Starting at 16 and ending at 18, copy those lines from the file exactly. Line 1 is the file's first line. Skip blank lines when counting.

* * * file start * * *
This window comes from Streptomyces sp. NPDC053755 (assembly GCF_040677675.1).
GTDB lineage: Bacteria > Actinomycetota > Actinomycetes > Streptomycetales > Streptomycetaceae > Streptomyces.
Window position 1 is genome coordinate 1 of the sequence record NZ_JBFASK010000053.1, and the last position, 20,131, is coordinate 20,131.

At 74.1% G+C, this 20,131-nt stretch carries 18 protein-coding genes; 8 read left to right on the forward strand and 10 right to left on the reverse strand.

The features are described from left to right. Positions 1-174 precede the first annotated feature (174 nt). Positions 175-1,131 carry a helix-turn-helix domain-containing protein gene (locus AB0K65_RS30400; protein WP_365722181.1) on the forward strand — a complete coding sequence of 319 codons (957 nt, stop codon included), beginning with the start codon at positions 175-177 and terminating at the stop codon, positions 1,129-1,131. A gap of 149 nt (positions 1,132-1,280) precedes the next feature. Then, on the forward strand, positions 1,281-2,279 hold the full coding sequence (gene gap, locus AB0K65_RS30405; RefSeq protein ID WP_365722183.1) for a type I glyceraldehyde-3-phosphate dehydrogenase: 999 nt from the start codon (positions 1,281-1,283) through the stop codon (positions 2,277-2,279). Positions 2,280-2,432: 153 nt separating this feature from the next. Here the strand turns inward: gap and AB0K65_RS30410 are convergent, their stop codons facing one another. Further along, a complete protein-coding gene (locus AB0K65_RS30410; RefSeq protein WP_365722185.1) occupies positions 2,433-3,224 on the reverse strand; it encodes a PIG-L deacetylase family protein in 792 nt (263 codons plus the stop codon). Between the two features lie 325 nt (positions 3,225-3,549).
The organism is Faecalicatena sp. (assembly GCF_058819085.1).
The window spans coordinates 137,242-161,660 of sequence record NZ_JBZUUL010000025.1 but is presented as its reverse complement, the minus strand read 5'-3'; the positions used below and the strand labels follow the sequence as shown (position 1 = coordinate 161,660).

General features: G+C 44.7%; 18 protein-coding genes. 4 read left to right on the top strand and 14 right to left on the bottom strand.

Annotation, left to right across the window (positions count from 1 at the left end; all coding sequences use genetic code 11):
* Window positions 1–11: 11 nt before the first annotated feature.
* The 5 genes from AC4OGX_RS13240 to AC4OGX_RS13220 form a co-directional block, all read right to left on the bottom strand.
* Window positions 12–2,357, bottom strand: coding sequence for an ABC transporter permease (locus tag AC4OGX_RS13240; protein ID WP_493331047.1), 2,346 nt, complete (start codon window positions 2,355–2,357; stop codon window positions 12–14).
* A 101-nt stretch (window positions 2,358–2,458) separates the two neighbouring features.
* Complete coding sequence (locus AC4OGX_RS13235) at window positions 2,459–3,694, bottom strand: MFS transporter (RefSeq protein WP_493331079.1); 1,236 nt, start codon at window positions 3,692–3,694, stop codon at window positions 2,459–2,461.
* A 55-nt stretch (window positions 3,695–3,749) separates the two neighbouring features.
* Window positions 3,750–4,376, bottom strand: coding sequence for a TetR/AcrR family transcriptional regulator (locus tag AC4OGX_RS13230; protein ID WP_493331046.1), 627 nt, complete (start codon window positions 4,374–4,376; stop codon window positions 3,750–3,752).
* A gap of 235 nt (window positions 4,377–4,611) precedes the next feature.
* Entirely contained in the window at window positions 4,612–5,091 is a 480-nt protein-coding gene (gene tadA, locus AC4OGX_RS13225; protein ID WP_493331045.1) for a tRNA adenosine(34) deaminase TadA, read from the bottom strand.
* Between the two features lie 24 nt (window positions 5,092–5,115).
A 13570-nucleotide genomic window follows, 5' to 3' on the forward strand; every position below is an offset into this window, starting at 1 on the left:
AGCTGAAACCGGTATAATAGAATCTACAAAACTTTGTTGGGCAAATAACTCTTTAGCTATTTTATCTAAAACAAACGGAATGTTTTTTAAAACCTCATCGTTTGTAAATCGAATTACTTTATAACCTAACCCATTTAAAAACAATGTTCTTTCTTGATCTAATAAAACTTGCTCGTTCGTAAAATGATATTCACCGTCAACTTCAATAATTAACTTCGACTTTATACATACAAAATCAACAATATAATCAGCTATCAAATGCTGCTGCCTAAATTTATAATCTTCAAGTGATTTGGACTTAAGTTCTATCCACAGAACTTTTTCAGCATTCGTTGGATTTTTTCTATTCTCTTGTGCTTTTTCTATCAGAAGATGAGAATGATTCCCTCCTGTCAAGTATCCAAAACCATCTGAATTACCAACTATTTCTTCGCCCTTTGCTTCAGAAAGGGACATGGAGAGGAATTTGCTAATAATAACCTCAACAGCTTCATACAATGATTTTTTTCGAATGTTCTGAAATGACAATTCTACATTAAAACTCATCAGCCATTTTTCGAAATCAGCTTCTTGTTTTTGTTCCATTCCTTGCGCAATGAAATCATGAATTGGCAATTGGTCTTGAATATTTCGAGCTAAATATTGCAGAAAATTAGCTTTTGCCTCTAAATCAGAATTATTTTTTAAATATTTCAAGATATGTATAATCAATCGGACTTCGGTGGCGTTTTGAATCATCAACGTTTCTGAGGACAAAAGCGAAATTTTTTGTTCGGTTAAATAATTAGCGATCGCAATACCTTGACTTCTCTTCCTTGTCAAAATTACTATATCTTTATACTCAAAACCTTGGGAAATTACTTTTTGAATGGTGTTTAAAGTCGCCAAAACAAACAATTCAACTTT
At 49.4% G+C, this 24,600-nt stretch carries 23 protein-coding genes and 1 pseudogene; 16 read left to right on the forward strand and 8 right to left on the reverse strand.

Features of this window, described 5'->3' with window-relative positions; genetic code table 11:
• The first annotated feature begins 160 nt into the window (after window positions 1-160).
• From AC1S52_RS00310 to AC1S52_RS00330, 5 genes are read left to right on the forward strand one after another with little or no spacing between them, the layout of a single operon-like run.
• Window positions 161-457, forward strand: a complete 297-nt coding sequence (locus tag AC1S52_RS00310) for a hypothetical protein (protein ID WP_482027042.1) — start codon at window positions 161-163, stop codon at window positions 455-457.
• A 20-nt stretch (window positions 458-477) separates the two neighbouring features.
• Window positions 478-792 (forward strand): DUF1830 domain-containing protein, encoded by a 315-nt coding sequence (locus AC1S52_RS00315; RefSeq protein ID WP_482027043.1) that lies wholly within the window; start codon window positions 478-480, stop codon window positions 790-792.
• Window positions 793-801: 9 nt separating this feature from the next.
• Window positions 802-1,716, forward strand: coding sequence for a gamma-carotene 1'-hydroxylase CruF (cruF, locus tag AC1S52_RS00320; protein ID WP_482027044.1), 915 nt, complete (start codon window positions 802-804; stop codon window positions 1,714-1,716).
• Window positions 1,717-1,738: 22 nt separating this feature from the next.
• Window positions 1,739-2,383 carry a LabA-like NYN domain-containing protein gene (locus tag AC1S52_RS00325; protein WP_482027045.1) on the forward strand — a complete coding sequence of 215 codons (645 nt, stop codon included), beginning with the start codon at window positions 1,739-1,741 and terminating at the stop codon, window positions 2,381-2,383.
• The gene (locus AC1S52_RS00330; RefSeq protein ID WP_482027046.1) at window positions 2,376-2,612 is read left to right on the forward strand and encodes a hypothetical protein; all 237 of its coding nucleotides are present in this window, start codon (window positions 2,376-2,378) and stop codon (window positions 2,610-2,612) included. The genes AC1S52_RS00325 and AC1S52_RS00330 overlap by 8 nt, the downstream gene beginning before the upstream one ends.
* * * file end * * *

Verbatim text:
* Window positions 3,750–4,376, bottom strand: coding sequence for a TetR/AcrR family transcriptional regulator (locus tag AC4OGX_RS13230; protein ID WP_493331046.1), 627 nt, complete (start codon window positions 4,374–4,376; stop codon window positions 3,750–3,752).
* A gap of 235 nt (window positions 4,377–4,611) precedes the next feature.
* Entirely contained in the window at window positions 4,612–5,091 is a 480-nt protein-coding gene (gene tadA, locus AC4OGX_RS13225; protein ID WP_493331045.1) for a tRNA adenosine(34) deaminase TadA, read from the bottom strand.